In the late 1930's, the Rau's son Allen closed the family incubator business, remodeled the old chicken coops once again and, with his wife Hilda, opened RAU'S CLUB, a popular roadhouse restaurant. City dwelling Tacomans were encouraged to take the 8 mile bus ride out to RAU'S CHICKEN DINNER INN, where 400 diners could be served fried chicken and steaks at one time"! Helping grow their restaurant business was their proximity to the old Spanaway trolley line that ran down C Street just behind their property. This street car proved to be a boon to their business as weekenders returning from the pleasures of a Saturday afternoon at the lake could spend the evening enjoying a fried chicken dinner at "Rau's place", drinking a beer (or two) and dancing ... then proceed home on the last trolley back to Tacoma with the conductor as their "designated driver"!
Time passed (and so did Henry Rau on New Year's Day, 1940) and son Allen Rau sold the restaurant to Betty Vogel who continued the popular "chicken dinner road house" concept through the war years of the early 1940's, providing off-duty good times for many servicemen from nearby Fort Lewis. The spacious dining hall, formerly full of chickens, was also frequently full of local folks who, now in their 80's and 90's, have told me first hand stories of happy evenings spent eating and drinking at Betty Vogel's Chicken Dinner Roadhouse with their friends.
At some point the restaurant was closed for good and in the 1950's the restaurant building was demolished ... but Henry Rau's original house remained, and still does, at 14208 Pacific Avenue, a solidly built silent reminder of a bygone era when city friends would ride a street car out to a country road house restaurant to enjoy the best fried chicken in the county!
CHRONOLOGY OF THE RAU FAMILY
Henry Rau born in Iowa.
Jeanette Rau (Raquette) born in Iowa
Henry and Jeanette marry and have 4 children: Earl Walter (1885-1965), Charles Frederick (1887-1980), Ralph (1896-1942) and Allen Eugene 1900-1990).
Henry worked for the Northern Pacific Railroad, building depots and bridges.
Henry retires from the railroad, lives in Arkansas.
Henry and Jeanette move to Spanaway, Wa. and purchase the land for their homestead from Oliver Wise for $1,500.
The Rau's build their first house and a large chicken coop to the South of the house, at the foot of Orchard Hill. "Uncle Earl" (George Rau's brother) lives on the North side of the Rau house, down the hill a bit (on the present site of the Lady Luck Saloon), and has a tin-smithing shop there.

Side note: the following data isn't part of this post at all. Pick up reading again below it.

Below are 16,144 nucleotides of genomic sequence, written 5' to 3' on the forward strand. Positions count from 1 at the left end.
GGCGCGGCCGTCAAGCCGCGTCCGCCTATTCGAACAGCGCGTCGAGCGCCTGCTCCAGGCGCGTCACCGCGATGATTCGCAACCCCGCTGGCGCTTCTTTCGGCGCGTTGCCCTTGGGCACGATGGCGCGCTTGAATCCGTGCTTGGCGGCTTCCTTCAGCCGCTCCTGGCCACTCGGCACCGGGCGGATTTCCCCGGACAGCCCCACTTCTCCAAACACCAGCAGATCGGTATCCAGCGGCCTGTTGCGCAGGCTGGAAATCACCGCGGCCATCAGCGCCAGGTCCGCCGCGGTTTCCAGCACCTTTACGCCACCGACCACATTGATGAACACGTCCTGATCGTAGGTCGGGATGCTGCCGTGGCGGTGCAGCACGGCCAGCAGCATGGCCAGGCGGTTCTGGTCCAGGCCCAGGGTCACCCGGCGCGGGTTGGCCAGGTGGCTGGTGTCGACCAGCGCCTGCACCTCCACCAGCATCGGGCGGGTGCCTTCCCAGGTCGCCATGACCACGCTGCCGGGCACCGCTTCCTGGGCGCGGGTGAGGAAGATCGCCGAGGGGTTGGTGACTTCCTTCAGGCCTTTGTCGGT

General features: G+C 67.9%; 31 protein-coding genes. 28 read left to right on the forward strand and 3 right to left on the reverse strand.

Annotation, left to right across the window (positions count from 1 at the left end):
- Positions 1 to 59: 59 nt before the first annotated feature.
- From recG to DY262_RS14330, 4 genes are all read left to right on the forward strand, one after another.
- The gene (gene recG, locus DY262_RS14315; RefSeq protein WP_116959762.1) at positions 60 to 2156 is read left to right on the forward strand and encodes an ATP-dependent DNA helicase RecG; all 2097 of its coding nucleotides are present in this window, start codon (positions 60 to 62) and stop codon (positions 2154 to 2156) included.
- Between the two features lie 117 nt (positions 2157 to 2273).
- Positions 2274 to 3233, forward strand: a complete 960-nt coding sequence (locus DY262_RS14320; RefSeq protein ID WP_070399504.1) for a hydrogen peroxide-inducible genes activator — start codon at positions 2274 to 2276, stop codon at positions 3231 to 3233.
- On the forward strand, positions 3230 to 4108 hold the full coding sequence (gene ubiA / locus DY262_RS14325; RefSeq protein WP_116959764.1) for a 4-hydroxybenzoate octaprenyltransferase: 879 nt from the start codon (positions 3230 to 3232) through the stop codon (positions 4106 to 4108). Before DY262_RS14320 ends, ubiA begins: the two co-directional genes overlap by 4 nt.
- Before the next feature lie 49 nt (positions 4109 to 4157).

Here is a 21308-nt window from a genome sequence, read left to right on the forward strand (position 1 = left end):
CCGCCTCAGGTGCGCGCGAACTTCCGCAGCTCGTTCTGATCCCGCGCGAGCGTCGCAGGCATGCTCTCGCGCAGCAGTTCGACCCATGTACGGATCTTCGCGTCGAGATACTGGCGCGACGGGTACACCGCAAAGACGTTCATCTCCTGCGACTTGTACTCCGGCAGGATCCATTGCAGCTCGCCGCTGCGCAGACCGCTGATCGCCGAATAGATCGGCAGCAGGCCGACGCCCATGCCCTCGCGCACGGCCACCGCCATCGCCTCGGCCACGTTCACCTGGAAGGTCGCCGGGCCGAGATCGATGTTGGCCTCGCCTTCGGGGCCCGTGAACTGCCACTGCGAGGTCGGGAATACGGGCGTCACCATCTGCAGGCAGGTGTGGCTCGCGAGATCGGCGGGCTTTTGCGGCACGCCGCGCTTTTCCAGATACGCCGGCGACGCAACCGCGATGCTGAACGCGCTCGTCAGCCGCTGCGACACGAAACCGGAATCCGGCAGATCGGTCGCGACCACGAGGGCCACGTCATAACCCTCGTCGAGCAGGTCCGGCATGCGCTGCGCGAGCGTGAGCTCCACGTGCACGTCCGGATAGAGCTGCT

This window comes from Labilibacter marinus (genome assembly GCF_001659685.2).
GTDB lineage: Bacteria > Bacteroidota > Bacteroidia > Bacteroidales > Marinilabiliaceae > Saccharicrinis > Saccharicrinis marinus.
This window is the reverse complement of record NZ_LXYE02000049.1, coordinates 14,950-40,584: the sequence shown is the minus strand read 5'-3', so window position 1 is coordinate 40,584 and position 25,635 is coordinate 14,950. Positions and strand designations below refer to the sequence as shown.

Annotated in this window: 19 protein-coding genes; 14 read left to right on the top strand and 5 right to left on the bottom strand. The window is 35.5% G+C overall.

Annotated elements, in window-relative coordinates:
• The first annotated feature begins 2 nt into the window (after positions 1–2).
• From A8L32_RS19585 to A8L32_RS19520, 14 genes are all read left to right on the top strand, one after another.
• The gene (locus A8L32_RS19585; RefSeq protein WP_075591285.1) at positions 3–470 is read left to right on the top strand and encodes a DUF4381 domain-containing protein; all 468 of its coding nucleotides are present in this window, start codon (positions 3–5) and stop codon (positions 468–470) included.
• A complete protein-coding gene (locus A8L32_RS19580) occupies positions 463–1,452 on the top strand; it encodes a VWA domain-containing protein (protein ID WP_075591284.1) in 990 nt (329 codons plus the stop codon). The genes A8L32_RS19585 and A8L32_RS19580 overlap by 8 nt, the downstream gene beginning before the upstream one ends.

Pacific Avenue is just a paved single lane road.
Henry designs and builds one of the first chicken hatcheries in Washington State. The Rau Hatchery in Spanaway is the first "all electric" poultry hatchery in Washington State. Henry operates the hatchery for a number of years before he converts it into a plant in which he manufactures thermostatically controlled electric egg incubators, for sale to chicken ranchers.
1922 - 24
The first house burns! (Welden Rau, 90 year old grandson of Henry and Jeanette, said that one of his earliest memories was that of hearing his mother exclaim to a family member that the original Rau home had " ... burned clear down to the foundation!" Indeed, the char line can be seen to this day!)
The second house is rebuilt on the charred foundation of the original house. George and Jeanette drive their REO touring car from Parkland down to the National Parks in Colorado and Utah. (State and Federal Highways don't exist then ... imagine the high risk grand adventure that this trip must have been for the Rau's!)
Henry's son Allen and his wife Hilda open "Rau's Club", converting the family's old chicken coop buildings into a popular "chicken dinner inn" establishment.
(Allen Rau was later a co-owner of the famous Tacoma landmark waterfront restaurant "Top of the Ocean", opened in 1946)
In the first 1 1/2 years of business, RAU'S CLUB serves approx. 54,000 chicken dinners. Rau dinners are noted for their excellence:
All chicken is fried in "pure table butter" and Rau's famous biscuits accompany each order. Orchestra music is featured every Saturday night.
Jan 1, 1940
Henry Rau dies at age 78.
Allen Rau enlarges the dining hall to accommodate more than 350 patrons at a time and enlarges the orchestra pit, but retains the knotty cedar walls.
Jeanette Rau sells the family home to Albert Anderson, who marries ... and divorces ... Anita Arnestad in the same year. Anita gets the house in the settlement.
Feb 27, 1950
Jeanette Rau Dies at age 88.
I buy the property from Anita Arnestad - it is in "sewer foreclosure" because she is unable to pay the annual assessment against the property for the new Parkland sanitary sewers.